Cameron saw horses, cattle, men, and women, stagger in the sawdust streets, then go down to burn brightly like so many flares of pitch-pine. He winced when he spoke of watching pretty young Helga Rockstad running down a blazing sidewalk, when her long blond hair burst into flame. The next day, he looked for her remains. All he found was two nickel garter buckles and a little mound of white-gray ash.
The river was the safest place that night. People kept their heads underwater as much as possible, so the great sheets of flame wouldn’t set their heads on fire. Within an hour, the town was vaporized. Big lumberjacks were reduced to streaks of ash, enough to fill a thimble. In this village of 2,000, at least 1,150 died, and 1,280,000 acres (518,000 ha) went up in smoke.
Also on October 8, 1871, numerous big fires raged across the state of Michigan, where it had not rained in two months. These fires destroyed 2.5 million acres (1 million ha) — three times more timberland than the Peshtigo blaze. This was an era of countless huge fires. For example, in just the state of Wisconsin, tremendous fires destroyed huge areas in 1871, 1880, 1891, 1894, 1897, 1908, 1910, 1923, 1931, 1936.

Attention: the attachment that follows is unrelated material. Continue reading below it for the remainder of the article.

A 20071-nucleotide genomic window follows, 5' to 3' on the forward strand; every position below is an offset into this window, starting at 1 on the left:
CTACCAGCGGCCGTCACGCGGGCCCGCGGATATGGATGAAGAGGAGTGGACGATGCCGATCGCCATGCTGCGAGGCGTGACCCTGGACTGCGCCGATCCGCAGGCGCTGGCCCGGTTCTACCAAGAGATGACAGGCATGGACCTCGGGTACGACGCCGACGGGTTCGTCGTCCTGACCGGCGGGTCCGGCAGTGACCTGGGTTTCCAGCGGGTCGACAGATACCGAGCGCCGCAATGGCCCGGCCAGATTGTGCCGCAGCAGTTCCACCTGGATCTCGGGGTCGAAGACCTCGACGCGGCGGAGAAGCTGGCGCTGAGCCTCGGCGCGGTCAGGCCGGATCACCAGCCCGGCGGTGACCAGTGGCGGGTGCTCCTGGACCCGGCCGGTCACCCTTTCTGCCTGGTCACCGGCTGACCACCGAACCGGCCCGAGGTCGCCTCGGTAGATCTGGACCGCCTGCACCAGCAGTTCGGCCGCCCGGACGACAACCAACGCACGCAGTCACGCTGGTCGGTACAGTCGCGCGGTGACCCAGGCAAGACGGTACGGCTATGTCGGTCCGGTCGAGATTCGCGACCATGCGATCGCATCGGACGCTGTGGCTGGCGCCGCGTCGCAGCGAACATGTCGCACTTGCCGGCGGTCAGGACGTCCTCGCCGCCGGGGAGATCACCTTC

Paul Shepard wrote, “Sacred groves did not exist when all trees were sacred.” In 1990, I chatted on an internet bulletin board with a Shawnee man named Nick Trim. He talked about a project 300+ years ago, along the Mississippi. In a kindly gesture, some French soldiers were teaching the Shawnee how to build log cabins. This required cutting trees. The natives were very nervous about chopping down living trees, because they were often home to spirit beings, the little people.
To avoid spiritual retaliation, a respectful process was essential. They knocked on each tree, described the situation, and explained why they wanted to take lives. This was followed by a ceremony, prayers, and apologies to the trees. Then they waited a day or so, to give any spirit residents adequate time to find a comfortable new home. This took so long that the French lost their patience, and the project ended.
Peter Wohlleben, a German wood ranger, developed an extremely intimate relationship with the forest he cared for, and wrote a precious celebration of his love for it. Modern folks who spend most of their lives in civilized space stations almost never get to know the tree people. Some do not eat meat because they sense that animals have souls. In an interview, Wohlleben conveyed a deeper understanding. Killing an animal is the same as killing a tree. He once oversaw a plantation of trees lined up in straight rows, evenly spaced. It was a concentration camp for tree people.